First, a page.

Available for pre-order. This item will be available on April 14, 2020.
Los Angeles in the sixties was a hotbed of political and social upheaval. The city was a launchpad for Black Power—where Malcolm X and Angela Davis first came to prominence and the Watts uprising shook the nation. The city was home to the Chicano Blowouts and Chicano Moratorium, as well as being the birthplace of “Asian American” as a political identity. It was a locus of the antiwar movement, gay liberation movement, and women’s movement, and, of course, the capital of California counterculture.
Mike Davis and Jon Wiener provide the first comprehensive movement history of L.A. in the sixties, drawing on extensive archival research and dozens of interviews with principal figures, as well as the authors’ storied personal histories as activists. Following on from Davis’s awardwinning L.A. history, City of Quartz, Set the Night on Fire is a historical tour de force, delivered in scintillating and fiercely beautiful prose.
“The familiar, monochromatic picture of Los Angeles in the sixties—all Hollywood pop and Didion ennui—required a million people of African, Asian, and Mexican ancestry to be ‘edited out of utopia,’ as Mike Davis and Jon Wiener put it. What those people actually did, alongside antiwar feminists, high school students, and others, is the heart of this book, and it’s a big heart. No one could tell these intersecting stories better than Davis and Wiener, and their book gives us back a great city’s greatness in its movements, edges, and other centers, so many of them forgotten.”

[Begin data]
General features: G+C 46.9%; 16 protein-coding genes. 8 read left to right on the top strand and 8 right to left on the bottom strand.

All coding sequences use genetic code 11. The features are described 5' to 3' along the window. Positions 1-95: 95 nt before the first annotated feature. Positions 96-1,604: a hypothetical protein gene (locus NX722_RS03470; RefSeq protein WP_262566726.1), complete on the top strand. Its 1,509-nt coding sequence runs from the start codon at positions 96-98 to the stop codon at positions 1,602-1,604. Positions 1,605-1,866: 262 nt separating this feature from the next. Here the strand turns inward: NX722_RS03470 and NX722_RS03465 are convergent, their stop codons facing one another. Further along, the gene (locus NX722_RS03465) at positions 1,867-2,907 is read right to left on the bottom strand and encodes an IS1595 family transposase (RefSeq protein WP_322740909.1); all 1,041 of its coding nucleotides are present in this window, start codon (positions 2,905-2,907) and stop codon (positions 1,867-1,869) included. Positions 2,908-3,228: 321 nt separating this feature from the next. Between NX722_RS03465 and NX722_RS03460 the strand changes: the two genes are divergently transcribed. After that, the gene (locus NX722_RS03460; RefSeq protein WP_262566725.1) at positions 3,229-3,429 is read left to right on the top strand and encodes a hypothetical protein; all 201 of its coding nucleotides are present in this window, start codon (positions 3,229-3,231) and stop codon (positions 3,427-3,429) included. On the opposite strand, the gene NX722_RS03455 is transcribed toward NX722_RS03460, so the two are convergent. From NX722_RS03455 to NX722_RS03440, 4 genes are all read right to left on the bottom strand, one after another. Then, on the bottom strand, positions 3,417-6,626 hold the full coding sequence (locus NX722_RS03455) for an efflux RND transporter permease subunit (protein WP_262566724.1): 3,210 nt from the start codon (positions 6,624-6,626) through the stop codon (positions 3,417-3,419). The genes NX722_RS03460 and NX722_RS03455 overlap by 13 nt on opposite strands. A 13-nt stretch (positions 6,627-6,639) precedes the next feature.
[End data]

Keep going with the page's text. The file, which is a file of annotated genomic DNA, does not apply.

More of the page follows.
“The great task of Set the Night on Fire is to remedy the erasures of the black, brown and queer activists who put their bodies on the line. Mike Davis and Jon Wiener remind us that what there is of progressivism in the city today (we can debate how much) has a very deep history of struggle against unforgiving reactionary forces. Revolutionary artist-nuns, educator-organizers and free-jazz visionaries are just a few of a vast cast of characters that together paint a stirring portrait of a visionary Los Angeles ever-emerging from the shadows of the old order. It’s high time radical LA came out of the closet. This book blows the door wide open. Viva Los Angeles Libre!”
“Davis’s and Wiener’s L.A. is not the glossy theme park of mansions, beaches, and glitzed-up noir, but the undercity of outsiders struggling to get out from under the savage police to stake out a place in the sun. Their book is a rare and necessary saga of unsung heroes, vicious authorities, and unpunished crimes—a timely reminder of opportunities seized and opportunities wasted.”
“This is history from below, in the very best sense, focusing on grassroots heroes and struggles. A magnificent mural of the local Sixties, written with verve and passion by two of my favorite locals.”
“This huge and exhilarating work of history aims to restore some depth and accuracy to how we talk about Los Angeles in the 1960s … Davis and Wiener have created an important book to read in a time where LA needs more than ever to be mobilized.”
“From the Ash Grove to Aztlán, from the Valley to Vietnam, it’s all here. Step inside and meet an amazing array of characters who risked life and limb to drag the City of Angels out of the dark ages. In showing how struggles for free health care, adequate housing, functional schools, racial and sexual liberation, new forms of creative expression, and the human right of freedom from brutal police violence came together into a mighty torrent, Wiener and Davis have written a revolutionary history for an age of continuing contradictions.”
“A richly detailed portrait of a city that seethed with rebellious energy.”
“Set the Night on Fire fixes on one mission—collate the stories of emancipation struggle in ’60s LA—and runs with it, using document research to complete the job. This is the approach Davis has been using in the twenty-first century, and it works.”